After the last post on what I thought were all the Bolles Film Fun covers with white costume themes, it was kindly brought to my attention that not only were there more of them, they were girls in uniforms no less. Alas, I'd been sloppy in my research. So I am posting two more sailors from even earlier issues of Film Fun. To make things interesting--and to atone from my previous lapse--I've thrown a a couple of extras. As you can see from the 1927 Film Fun above, Bolles either inspired this postcard or swiped it, my guess is the former. What's surprising to me is how closely the uniform follows the painting and just how risqué it comes off by comparison. It just goes to show that what Bolles could get away with in an illustration would, when translated to the 'real thing,' be a lot less acceptable for consumption by the general public, or at least it seems so to me. And if that weren't enough, here's yet another swipe of the cover, used for a 1928 issue in a German publication called Das Magazin. From time to time in past posts I've shared other examples of copied covers, and I never fail to find it curious when some cover images but not others take on a second life.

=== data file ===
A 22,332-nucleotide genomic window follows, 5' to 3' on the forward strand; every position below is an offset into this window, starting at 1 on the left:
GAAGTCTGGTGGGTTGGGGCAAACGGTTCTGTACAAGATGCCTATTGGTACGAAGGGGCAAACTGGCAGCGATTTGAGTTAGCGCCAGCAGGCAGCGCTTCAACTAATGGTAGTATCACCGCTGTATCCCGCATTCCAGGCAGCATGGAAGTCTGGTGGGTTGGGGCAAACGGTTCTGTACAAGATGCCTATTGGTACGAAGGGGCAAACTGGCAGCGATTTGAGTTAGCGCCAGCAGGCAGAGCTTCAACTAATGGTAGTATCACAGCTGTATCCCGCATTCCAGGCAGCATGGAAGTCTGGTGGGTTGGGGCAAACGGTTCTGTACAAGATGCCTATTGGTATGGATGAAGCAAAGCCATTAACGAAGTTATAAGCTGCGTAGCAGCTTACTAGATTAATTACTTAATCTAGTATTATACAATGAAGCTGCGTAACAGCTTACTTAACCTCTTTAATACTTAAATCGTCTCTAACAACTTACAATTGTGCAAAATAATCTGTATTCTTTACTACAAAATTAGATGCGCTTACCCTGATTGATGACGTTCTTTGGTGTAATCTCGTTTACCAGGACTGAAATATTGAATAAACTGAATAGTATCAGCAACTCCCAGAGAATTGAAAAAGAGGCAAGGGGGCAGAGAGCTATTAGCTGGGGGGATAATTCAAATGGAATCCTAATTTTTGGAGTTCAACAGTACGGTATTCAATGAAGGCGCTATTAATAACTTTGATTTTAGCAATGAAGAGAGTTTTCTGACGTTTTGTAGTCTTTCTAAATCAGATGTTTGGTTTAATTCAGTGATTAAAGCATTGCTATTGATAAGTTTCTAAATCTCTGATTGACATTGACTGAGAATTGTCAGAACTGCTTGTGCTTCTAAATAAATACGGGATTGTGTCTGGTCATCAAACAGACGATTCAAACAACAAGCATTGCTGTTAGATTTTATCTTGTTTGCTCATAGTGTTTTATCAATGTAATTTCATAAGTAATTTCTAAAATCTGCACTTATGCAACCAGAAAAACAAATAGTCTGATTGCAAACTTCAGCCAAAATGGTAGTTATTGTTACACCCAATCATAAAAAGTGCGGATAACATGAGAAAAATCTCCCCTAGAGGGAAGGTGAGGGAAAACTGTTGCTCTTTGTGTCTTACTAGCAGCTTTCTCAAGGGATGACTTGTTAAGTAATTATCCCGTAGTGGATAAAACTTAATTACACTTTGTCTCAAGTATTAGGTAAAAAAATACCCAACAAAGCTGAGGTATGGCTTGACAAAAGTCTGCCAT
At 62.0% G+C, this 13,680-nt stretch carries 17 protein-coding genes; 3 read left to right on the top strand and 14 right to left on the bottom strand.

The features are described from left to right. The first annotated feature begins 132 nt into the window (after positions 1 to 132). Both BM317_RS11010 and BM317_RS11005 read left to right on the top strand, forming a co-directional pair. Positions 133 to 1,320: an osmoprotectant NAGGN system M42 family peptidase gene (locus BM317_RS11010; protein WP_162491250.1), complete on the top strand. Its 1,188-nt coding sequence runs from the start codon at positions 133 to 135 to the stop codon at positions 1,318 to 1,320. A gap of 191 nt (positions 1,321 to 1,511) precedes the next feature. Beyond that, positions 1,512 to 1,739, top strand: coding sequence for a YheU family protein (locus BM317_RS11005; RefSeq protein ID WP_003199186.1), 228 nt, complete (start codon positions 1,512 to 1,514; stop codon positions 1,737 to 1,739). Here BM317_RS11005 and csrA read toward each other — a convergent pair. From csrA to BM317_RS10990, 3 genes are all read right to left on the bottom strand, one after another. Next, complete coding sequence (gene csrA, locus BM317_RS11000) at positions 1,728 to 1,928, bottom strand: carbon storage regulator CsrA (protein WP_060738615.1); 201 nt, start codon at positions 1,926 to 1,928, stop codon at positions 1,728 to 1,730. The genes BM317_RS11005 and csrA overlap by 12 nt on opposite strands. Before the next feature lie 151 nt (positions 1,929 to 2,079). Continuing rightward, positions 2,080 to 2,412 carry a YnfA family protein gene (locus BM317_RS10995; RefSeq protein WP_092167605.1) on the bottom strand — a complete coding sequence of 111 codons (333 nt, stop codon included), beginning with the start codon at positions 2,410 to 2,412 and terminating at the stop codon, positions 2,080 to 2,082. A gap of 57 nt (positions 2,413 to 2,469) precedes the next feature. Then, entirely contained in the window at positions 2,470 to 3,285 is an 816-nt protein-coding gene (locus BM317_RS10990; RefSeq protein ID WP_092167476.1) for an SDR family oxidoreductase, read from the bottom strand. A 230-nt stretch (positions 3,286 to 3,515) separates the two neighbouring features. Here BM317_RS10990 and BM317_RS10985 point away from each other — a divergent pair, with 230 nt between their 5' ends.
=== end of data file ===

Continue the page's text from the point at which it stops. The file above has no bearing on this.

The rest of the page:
To our left is another fabulous cover girl in white from 1925, which I like even better. In fact one Film Fun reader was so smitten, he wrote a poem about her using the cover caption that was published in a later issue:
Our old friend Omar told us
To turn down an empty glass.
No doubt the man from Khorasan
Knew that all joy must pass,
But even sages sometimes learn
On yachts, if not in town.
I'll bet you Omar wouldn't turn
This empty goblette down
Lt.-Col. Wilfred Bowey
As nice as this cover is, it pales in comparison to the original, and you can compare for yourself in this detail from the actual painting.
And finally, I couldn't resist including this.
As you can see, these "Jack Tars" were enthusiastic Film Fun fans. I'll soon be posting more sailor girls wearing even more imaginative interpretations of sailor suits designed by Bolles.